Put Your Elbows on the Table
Think back to when you were a bit younger, and your parents would harp on you at the dinner table to “Get your elbows off the table!” Well, breathe a sigh of relief because now, not only can you do that, but that is exactly what we want you to do.
Figure 1:Pile Standing Posture (Zhàn zhuāng) Let’s look at the Pile Standing Posture (Zhàn zhuāng 站樁/站桩) or Hugging a Tree Posture (Fig. 1). As we mentioned in the previous articles, if you raise your elbow too high, you tighten and stiffen the shoulder joint which damages your posture and robs you of your power. So, relaxing the shoulder joint is imperative, and we did that by lowering our elbows until the tension in the shoulders was released.
Figure 2: But there may still be tension in your arms because you need muscles to hold the arms up. However, if you FEEL as if your arms are resting on a table then you can release them and let them go (Fig. 2). We suggest you try this so that you get the feeling. Feelings cannot be understood cognitively; they must be felt. In fact, you may want to try this a number of times until your body and mind remember and understand the feeling.
Figure 3 The next step after learning to rest your arms on a table is to relax them and release them even more. That means sinking the elbows downward and relaxing and opening the shoulder joint to create a feeling that the arms are so relaxed, they actually sink to your knees (Fig. 3). Another way to feel this is to feel as there are weights attached to your elbows and the weights are pulling the elbows down. This creates a feedback loop; the more your arms rest on something, the more they can let go, and the more they let go, the stronger the feeling that they are resting on your knees. Once you feel this, it really feels as if your elbows and knees are touching. What makes sinking the elbows to the knees more advanced is that your entire body, not just your arms, get involved. You feel the sinking and heaviness of the elbows to the point that to someone holding your elbows, they feel like they weigh 500 pounds and impossible to lift. There is no way to understand this other than by experiencing it, so we urge you to get off your chair and try it.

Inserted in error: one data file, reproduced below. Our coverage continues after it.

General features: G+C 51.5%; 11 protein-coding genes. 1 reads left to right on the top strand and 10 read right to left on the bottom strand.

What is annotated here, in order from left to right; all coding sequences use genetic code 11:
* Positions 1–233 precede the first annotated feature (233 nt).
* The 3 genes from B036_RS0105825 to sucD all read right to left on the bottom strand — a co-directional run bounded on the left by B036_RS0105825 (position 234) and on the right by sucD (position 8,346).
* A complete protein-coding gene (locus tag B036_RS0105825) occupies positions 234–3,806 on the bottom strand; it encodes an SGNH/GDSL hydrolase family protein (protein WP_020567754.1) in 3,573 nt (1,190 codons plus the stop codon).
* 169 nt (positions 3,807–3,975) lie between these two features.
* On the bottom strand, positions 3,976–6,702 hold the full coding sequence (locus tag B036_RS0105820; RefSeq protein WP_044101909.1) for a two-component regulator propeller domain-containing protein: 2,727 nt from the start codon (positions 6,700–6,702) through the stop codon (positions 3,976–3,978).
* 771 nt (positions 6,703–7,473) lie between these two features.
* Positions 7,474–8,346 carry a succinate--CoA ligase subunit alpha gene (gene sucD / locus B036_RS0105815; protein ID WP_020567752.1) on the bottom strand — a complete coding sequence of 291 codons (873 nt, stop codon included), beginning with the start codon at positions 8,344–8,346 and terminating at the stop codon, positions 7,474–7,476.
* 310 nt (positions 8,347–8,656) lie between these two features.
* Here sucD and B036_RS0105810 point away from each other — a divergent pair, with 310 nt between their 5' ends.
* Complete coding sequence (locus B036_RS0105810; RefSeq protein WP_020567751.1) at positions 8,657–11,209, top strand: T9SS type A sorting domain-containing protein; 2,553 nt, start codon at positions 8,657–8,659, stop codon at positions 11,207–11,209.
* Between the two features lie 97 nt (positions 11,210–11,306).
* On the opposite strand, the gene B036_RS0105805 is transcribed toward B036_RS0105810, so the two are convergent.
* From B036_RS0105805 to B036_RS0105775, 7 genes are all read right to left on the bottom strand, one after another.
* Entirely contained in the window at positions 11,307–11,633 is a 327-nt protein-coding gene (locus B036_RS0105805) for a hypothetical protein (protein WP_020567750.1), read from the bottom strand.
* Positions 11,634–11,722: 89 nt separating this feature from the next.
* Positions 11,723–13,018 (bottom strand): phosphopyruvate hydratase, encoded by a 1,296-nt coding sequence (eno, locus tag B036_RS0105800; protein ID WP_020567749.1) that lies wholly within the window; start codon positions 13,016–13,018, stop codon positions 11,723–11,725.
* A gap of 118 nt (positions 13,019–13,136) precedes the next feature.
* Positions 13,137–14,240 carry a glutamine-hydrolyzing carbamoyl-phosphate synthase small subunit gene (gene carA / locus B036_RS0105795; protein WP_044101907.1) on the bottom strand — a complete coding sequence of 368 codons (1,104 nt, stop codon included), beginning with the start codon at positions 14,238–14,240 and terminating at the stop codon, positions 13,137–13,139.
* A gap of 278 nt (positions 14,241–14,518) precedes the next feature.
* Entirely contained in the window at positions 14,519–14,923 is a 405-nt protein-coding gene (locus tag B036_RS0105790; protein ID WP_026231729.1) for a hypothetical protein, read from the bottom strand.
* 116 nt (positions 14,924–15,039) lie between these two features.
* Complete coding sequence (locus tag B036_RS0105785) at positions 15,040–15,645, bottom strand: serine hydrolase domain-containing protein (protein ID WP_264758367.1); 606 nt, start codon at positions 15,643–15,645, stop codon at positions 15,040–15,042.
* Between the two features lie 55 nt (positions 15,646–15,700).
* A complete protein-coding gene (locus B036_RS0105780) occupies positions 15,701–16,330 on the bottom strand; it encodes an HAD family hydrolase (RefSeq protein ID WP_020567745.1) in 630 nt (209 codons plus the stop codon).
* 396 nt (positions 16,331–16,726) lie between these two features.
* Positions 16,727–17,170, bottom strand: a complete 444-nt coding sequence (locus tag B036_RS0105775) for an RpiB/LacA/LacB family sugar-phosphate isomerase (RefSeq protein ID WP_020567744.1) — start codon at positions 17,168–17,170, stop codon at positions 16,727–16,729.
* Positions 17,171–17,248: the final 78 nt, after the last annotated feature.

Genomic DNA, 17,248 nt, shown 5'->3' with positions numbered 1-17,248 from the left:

Knees support the elbows
As your elbows sink to your knees and you feel the elbows resting on your knees, your knees rise Figure 4 up to meet your elbows. Again, this is a feeling, but there are definitely physical things that go on to help create this feeling.
As you stand in a Pile Stance (Fig. 4), your Kuas (kwas, quas, hip joints, ❶ inguinal crease) are bent and sinking back and downward ❶. The ❷ Kua and your knees have a very close relationship. The degree to ❷ which you “open” or bend your Kua determines how much you bend your knees. Incidentally, the reverse is not true: many people bend their knees but they do not open their Kua. The more you “sit” back in the posture, the more the Kuas open and the hips sink. When the hips sink, the knees feel as if they are lifting slightly up and forward❷. This is exactly what happens when you sit in a chair: your hips sink and your knees lift. When you stand in a taiji posture, you feel like you are sitting. Since you are sitting while reading this post, notice the bend in your Kua and the position of your knees. It’s like a seesaw; the Kua goes down, the knees go up. Let me be clear, lifting the knees is more of a feeling. The knees move forward as you sit, and because the qua is sinking the knees FEEL as if they are lifting. Bending or Opening the Kua and feeling the knees move up may be one of the most important things to learn to do well in tai chi in order to move to a higher level.